Married couple Danielle and Kevin McCoy are used to being treated differently based on the color of their skin — not only because they are each African-American, but because her skin tone is lighter than his.
“Dani being fairer-skinned, wavier-textured hair,” Kevin McCoy said, “and me darker, more coarse, as we say nappier hair — I was not the ‘safe’ black person.”
He said people they encounter, both “in the black community and outside of the black community,” appear comfortable with Danielle but view him as “aggresive.”
This led them to create the work in “Color-ism,” an exhibition that opens at the Gallery at the Kranzberg Arts Center on Friday and remains on view through Sept. 3. Put simply, colorism is the preference for lighter-colored skin, even within communities of color.
“I think it’s important for us as a light-skinned, fair-skinned person and a dark-skinned person to address this,” Danielle McCoy said.
The McCoys make art and graphic design under the name WORK-PLAY. After the killing of Michael Brown and the ensuing Ferguson uprising, they took a turn from “feel-good art,” Danielle said, to work that actively confronts social issues.
The roots of colorism in the United States go back at least as far as the preferential treatment white slaveholders sometimes gave to their mixed-race offspring. But it’s found around the globe — like in East and South Asia, and Latin America — and practiced by white folks and by people of color, according to Kimberly Norwood, a professor at Washington University.
“The statistics still show that the lighter your skin, the likelier you are to go to college, to graduate from college, to get a good job, to get married, be healthier,” said Norwood, author of “Color Matters: Skin Tone Bias and the Myth of a Postracial America.”
Norwood said There have long been waves of resistance to colorism among African-Americans, from the “Black is Beautiful” movement to more-recent protests against magazines using Photoshop to lighten the appearance of black models’ skin tone, said Norwood, who was a lead organizer of a conference on colorism at Washington University in 2015.
But it is pervasive. It even seeped into her home, Norwood said. Years ago, her then-5-year-old daughter remarked that she wished she had “the cool skin.” When her mother asked her what she meant, she said lighter skin.
“That really shook me because I live a life of pride in my African heritage. [I wondered] where did this come from,” she recalled, “how was this happening right under my nose?”
When they thought about creating art inspired by their personal experiences with colorism, the McCoys also looked at how it shows up in popular culture. One of the pieces in the show depicts some of the words found in the definition of the word black found on Dictionary.com: soiled, hostile, threatening.
Another features a quote from Kanye West’s song “Everything I Am” screen-printed onto a black background: “Be light as Albi or black as Chauncey/Remember him from Blackstreet/He was as black as the street was.”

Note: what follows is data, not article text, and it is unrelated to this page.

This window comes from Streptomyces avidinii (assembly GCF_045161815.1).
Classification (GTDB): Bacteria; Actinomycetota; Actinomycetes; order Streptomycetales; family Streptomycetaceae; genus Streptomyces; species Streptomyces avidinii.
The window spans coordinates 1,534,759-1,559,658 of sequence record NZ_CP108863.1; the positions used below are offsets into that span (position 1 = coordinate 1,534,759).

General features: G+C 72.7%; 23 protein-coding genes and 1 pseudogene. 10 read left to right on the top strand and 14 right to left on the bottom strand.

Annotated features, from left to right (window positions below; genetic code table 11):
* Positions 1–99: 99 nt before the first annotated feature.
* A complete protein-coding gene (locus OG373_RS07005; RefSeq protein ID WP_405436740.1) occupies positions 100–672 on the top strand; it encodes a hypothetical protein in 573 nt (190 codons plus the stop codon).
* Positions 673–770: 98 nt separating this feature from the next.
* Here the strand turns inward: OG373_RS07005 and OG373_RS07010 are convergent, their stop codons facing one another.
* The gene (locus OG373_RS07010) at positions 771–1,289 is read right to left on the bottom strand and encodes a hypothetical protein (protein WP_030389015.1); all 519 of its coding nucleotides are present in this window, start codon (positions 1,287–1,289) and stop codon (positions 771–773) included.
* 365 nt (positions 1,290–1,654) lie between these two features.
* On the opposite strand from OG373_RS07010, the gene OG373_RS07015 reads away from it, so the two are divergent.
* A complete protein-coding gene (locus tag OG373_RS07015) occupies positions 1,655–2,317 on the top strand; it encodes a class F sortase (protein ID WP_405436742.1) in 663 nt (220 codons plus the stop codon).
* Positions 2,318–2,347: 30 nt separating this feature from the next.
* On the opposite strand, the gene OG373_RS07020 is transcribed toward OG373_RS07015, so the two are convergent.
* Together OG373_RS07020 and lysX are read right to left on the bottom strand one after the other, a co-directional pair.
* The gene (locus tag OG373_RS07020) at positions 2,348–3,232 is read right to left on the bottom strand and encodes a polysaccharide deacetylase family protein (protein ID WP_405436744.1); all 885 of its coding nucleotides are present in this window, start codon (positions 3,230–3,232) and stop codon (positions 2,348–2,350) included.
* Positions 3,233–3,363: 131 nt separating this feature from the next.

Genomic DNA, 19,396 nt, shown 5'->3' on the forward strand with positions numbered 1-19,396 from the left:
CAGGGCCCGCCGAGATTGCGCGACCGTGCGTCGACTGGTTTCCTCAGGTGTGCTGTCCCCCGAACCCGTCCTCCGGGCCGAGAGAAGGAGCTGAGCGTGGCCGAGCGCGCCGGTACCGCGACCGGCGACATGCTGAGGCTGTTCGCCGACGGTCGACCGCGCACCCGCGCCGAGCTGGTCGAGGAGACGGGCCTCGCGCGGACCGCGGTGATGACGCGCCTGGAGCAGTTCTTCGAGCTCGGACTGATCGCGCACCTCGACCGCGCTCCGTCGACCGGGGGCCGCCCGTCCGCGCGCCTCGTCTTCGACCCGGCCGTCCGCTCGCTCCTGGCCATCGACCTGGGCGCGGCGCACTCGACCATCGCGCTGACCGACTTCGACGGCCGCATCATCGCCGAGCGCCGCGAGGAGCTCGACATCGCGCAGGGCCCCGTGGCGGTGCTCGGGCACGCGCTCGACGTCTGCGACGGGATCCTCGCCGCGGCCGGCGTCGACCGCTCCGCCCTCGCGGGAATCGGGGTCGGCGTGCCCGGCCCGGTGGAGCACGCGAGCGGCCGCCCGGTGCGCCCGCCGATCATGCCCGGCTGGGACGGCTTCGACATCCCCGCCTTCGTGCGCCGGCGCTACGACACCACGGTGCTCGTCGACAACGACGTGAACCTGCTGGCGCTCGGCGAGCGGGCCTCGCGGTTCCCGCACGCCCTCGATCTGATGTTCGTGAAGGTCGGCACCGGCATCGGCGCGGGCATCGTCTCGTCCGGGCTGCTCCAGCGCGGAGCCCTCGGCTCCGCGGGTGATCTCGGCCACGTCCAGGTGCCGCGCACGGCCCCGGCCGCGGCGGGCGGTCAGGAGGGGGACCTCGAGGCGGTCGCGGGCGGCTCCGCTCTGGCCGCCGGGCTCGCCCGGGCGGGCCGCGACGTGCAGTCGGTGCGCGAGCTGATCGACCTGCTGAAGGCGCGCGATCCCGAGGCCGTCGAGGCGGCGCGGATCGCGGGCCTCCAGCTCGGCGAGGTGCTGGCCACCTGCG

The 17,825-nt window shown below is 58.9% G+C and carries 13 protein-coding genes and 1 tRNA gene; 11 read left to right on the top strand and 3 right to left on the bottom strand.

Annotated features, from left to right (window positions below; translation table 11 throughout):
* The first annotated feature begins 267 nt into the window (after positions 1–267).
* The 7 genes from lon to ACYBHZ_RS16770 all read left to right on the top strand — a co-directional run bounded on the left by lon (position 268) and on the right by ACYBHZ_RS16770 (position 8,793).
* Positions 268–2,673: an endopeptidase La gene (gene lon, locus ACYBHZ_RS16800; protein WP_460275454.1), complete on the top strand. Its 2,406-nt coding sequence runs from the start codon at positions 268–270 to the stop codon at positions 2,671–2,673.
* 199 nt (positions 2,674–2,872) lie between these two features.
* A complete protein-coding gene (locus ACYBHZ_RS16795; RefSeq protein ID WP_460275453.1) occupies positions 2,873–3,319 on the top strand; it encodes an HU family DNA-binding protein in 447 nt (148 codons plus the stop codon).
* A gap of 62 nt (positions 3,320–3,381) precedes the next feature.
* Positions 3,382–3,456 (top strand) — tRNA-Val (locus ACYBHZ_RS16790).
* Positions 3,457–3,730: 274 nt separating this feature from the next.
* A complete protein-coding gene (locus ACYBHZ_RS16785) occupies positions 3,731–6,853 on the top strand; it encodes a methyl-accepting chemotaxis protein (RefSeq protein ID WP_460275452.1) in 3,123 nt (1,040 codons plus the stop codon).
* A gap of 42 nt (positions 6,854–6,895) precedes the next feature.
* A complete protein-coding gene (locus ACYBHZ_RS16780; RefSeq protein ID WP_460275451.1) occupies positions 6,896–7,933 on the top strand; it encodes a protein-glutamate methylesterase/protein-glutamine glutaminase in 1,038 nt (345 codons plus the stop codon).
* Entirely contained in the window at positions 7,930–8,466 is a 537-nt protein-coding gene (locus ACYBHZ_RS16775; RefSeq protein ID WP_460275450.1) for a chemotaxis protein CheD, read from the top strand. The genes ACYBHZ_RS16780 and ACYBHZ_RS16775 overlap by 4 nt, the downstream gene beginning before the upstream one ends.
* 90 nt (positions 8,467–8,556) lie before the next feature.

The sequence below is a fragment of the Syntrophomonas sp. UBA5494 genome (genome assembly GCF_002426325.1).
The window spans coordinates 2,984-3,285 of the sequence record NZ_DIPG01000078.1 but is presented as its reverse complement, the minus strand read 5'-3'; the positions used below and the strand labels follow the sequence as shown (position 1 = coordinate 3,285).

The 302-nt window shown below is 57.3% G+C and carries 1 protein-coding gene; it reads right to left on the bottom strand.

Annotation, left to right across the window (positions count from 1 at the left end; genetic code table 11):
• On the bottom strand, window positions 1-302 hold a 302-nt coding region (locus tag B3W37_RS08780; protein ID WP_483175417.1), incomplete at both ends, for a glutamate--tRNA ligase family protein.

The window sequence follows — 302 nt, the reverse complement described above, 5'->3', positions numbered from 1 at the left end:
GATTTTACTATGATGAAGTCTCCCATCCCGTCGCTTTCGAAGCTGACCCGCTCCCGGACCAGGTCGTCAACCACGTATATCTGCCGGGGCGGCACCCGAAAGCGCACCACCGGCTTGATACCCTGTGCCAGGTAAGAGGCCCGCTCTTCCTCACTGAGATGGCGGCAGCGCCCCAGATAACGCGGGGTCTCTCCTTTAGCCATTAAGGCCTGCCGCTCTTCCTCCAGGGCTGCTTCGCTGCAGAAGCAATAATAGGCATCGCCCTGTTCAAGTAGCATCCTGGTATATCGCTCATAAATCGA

“Why that narrative,” Kevin McCoy asked, “why that comparison? It’s the reason we wanted to focus on it. Why does that description need to be there, and where does it come from?”
A centerpiece of the show is an installation based on the infamous “brown paper bag test,” a method some African-American social clubs used in the 20th century to decide if someone was light enough to be a member. It includes a collection of brown lunch bags, with text printed onto them in various shades of brown: “Am I accepted now?”
“It’s our way to kind of critique that whole system of who has access, who has privilege and who doesn’t,” he said.
That piece caught the attention of Adrienne Davis, a law professor and vice-provost at Washington University, where Kevin McCoy is pursuing an MFA. Davis, a noted collector of African and African-American art, remembers being “rattled” as a teenager when paging through her mother and aunt’s yearbooks from Howard University dating to the late 1950s and early 1960s.
“I would look at a page and for one of the sororities it looked like they were almost white women with blonde hair,” she said. “And then I’d look at another sorority’s page and it would be women that probably looked like me. I’d look at another sorority and they were women that were all darker-skinned. You could see that the women had come together socially around how they looked.”
Davis said the use of actual, brown paper bags in the McCoys’ show is “really smart” and emblematic of a movement among local African-American artists to engage with racial issues in creative ways.
“This is what I love seeing in the St. Louis artists right now. They’re really taking up these historic issues of race and they’re putting it in a contemporary context and they’re just challenging us. They’re kind of blowing everything up.”
Follow Jeremy on Twitter: @JeremyDGoodwin
Kimberly Norwood is on the friends of St. Louis Public Radio board.